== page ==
The levelling out of management structures within the Weapons Defence Establishment has increased the significance of both formal and informal learning opportunities. As part of taking on more responsibility, employees are encouraged to commit themselves to training opportunities through the appraisal system. Whereas previously salaries were consistent within grades of the organization and negotiated by the union, in the current system promotion and pay depend on individual performance. In this context, employee involvement in formalized training has the potential to bring benefits in terms of promotion and pay.
The IT and English courses at this organization have been a success in so far as they have recruited a large number of learners over the long-term. The popularity of these courses indicates the importance of workplace courses being tailored to the priorities of the organization. In this case, such courses have responded to major structural changes in the company involving the delegation of responsibility to lower-level employees and they have been utilized to address a perceived training imbalance amongst the different strata of employees.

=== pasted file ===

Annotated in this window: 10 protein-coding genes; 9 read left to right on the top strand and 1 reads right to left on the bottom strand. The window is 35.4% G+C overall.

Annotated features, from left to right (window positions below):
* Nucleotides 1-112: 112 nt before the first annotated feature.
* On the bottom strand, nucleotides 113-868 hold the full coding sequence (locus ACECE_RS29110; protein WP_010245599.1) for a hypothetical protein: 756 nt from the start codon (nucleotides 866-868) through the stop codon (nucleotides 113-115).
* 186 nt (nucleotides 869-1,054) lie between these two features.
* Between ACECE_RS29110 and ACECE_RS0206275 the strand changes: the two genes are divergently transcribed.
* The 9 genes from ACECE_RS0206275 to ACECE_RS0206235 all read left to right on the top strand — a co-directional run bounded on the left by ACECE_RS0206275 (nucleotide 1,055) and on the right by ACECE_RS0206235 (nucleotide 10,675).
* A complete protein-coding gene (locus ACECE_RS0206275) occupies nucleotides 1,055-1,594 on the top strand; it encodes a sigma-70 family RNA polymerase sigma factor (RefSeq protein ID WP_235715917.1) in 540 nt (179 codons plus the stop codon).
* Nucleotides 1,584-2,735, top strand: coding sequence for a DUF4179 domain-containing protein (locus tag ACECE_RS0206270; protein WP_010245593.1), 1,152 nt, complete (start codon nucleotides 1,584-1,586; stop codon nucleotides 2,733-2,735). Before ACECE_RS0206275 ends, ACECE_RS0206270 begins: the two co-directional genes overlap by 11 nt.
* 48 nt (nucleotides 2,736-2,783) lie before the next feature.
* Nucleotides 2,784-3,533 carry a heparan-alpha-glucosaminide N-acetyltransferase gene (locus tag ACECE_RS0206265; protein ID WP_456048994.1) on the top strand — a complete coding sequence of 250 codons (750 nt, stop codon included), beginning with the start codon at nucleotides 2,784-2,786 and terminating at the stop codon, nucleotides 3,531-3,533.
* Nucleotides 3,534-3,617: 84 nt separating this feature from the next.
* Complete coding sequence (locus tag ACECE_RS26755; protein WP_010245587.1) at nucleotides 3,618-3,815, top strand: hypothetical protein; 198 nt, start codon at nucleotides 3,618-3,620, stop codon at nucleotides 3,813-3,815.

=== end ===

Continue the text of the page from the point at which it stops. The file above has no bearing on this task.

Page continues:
The levelling out of management structures also has major implications for informal learning. The expectation that employees should “take on more” and “show initiative” means that employees are frequently given greater scope for learning about new duties through on the job experience at work.
The publication of the Moser report in 1999 provided the impetus for the implementation of Skills For Life courses in the Borough of Thorpton, which employs between 1,500 and 1,800 staff. Union Learning Representatives (ULRs) have played an important role in implementing a series of Skills for Life courses at the local authority’s learning centre – located on the premises of a refuse centre – in partnership with the learning centre manager, Barking Adult College and the College of North East London.